By Eric Schaefer
By New Times
By Rachel Miller
By Eric Schaefer
By Heather Hoch and Lauren Saria
By Robrt L. Pela
By Heather Hoch
By New Times
There's no doubt Wong knows his noodles. This is his first U.S. restaurant, on the heels of nine successful cafes in Australia. He and his Australian-native partner Oiyee Lee met in India five years ago, traveled all across the Orient collecting recipes, and present them here unchanged. His operation builds on a very recent local trend of noodle worship, following the opening of two other pasta places, Cherryblossom Noodle Cafe at Ninth Street and Camelback in Phoenix, and Nothing but Noodles, on 90th Street and Via Linda in Scottsdale (the difference is those two places emphasize Italian noodles along with Asian specialties, and have a wide selection of non-noodle dishes as well).
Yet the only real flavor I find here is in the spicy dishes, and then, it's almost insane. "Emperor SunZu's ancient pearl chicken" (its full description) falls under the traditionally mild Japanese category. But there's so much red chile I literally can't eat the hokkien tossed with big slabs of breast meat, julienne carrot, white onion, bok choy, domestic mushrooms, shallot and snow pea slivers.
The menu's mysterious "garlic shrimp and chicken in green garden" turns out to be skinny, al dente egg noodles, tossed with big slabs of breast meat, meaty shrimp, julienne carrot, white onion, bok choy, shallot and snow pea slivers. The only hint of garlic is a timid sweetness clinging to the noodles. "Hong Kong flat rice noodles and shrimp and chicken" is thick ribbons of tender-chewy pasta tumbled with -- surprise -- meat and vegetables. The smidgen of sauce is, well, brown.
1236 E. Baseline Road
Mesa, AZ 85204
480-892-0688. Hours: Lunch and dinner, Monday through Thursday, 10:30 a.m. to 10:30 p.m.; Friday and Saturday, 10:30 a.m. to 1 a.m.; Sunday, noon to 9 p.m.
By the time I get to "satay beef and thin egg noodles (Malaysia)," I know the routine. The dish is a mound of ramen-like pasta, stocked with thin slices of beef, vegetables, and a whispery glaze of what might be garlic.
"How do they make a food with so little flavor?" my quizzical companion wants to know. All he tastes in his "drunken shrimp and chicken and peanuts -- spicy! (China)" is red chile and a hint of sweetness. He's asked for the spice level to be toned down, and it is, but it's still overpowering on a bed of hokkien, meat and vegetables.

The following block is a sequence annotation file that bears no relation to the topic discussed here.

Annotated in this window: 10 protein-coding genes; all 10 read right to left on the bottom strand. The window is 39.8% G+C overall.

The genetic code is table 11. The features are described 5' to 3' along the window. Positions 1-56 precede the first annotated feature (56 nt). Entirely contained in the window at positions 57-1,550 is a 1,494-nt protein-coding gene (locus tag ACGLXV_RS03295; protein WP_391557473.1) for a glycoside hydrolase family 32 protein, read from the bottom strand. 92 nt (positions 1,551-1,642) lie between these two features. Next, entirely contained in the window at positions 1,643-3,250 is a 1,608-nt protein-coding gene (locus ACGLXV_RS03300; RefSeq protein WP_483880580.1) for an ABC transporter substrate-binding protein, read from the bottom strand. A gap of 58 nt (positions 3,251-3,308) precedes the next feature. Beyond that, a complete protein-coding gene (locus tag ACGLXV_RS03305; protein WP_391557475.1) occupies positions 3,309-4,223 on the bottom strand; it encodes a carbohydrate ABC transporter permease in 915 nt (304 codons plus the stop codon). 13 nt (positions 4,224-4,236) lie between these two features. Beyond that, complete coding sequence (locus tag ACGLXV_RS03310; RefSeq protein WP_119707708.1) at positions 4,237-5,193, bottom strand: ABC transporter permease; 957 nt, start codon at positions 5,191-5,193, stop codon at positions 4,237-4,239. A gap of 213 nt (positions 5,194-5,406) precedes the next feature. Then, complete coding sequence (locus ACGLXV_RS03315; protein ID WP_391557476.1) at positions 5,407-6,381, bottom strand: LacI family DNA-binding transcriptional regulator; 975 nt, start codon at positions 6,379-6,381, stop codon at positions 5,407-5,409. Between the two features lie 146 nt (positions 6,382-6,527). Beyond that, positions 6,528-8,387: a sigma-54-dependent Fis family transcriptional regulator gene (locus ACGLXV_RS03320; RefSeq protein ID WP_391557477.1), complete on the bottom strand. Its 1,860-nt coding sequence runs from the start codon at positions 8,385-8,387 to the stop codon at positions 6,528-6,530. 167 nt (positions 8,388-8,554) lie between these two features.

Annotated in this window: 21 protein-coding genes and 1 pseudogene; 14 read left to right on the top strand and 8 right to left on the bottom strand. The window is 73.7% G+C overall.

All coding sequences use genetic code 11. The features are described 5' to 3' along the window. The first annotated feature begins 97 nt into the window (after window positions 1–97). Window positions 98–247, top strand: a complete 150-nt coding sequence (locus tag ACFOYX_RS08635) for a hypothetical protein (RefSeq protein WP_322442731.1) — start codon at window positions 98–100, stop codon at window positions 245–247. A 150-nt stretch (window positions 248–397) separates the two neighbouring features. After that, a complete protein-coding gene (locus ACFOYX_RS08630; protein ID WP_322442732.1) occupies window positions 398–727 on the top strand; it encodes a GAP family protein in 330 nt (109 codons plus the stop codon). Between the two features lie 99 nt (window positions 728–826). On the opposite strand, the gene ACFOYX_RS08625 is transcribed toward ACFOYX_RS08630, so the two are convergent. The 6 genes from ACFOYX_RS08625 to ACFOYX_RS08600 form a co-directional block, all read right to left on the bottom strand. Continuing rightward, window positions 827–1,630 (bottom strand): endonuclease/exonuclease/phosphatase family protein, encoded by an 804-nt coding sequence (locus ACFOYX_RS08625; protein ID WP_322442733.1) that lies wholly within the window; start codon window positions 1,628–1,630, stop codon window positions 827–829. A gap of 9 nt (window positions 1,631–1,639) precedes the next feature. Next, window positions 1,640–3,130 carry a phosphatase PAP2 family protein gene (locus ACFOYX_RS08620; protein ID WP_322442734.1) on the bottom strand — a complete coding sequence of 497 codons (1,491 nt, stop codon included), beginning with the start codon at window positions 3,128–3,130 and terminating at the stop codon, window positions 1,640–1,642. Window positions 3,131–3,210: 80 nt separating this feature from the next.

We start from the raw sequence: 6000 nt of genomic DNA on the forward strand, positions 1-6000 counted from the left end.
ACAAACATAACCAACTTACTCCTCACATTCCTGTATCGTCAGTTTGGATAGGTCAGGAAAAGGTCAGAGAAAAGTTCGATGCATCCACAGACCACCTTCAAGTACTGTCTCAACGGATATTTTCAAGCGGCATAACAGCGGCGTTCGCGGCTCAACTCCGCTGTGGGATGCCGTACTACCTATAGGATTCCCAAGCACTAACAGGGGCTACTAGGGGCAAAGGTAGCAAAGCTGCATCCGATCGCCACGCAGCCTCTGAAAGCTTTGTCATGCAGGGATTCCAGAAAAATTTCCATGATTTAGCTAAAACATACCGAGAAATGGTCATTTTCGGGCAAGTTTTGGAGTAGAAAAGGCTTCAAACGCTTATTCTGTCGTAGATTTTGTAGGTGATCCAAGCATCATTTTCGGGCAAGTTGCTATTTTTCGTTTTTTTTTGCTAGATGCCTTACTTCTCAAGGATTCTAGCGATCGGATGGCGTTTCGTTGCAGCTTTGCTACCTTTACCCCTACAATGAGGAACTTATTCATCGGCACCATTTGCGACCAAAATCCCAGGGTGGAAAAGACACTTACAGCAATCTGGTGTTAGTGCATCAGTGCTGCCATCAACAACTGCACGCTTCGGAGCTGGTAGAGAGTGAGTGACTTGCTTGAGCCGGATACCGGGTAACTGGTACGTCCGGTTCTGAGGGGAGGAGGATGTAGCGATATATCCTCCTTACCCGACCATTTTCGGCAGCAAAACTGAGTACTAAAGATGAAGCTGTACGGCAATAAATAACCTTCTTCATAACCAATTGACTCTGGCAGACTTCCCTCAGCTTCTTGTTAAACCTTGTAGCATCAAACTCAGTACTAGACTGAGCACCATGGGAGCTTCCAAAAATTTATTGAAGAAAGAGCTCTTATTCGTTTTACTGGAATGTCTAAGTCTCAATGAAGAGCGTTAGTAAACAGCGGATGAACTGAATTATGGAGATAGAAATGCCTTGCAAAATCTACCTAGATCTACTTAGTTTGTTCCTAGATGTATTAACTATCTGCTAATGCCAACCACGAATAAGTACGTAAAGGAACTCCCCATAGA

Only four dishes stand out enough that I'd consider making sN a regular destination. The "udon noodles stir-fry with shrimp and chicken" is terrific, the slippery soft thick wheat noodles plump with poultry and vegetables. The meager splash of broth has potential, if we could splash in some soy. A bit of soy would send "way of the shrimp won ton egg noodle soup (China)" to the top, too. The broth is robust, bobbing with fresh vegetables and stellar won tons stuffed huge with herbed minced pork and chunked shrimp. The same hand-rolled won tons come as absolutely incredible pot stickers, busting with moist pork and dipped in an outrageous soy-oyster sauce dip. My pal and I make short work, too, of rice paper rolls (Vietnamese summer rolls). The six chilled, plump bundles are gorged with sparkling fresh shrimp, vermicelli fresh mint and lettuce to be dipped in caramel-textured sweet-and-sour fish sauce.
Perhaps sN is too healthful for my taste buds (it's telling that the dishes that turn me on include bits of grease, salt and aggressive sauces). Maybe knowing of the great wealth of Asian noodles out there -- and finding such a small selection here -- has me disappointed. It might be that all sN needs to do to bring me back more than once a month is to add some of the exciting Asian noodle dishes I was hoping for -- like Japan's zaru-soba (cold noodles with seaweed strips dipped in a broth of soy, sake, spring onion, white sesame and wasabi); or my favorite Vietnamese pho.
With a lot more variety on the menu, this might really be Simply Noodles, instead of Simply Alimentary Paste.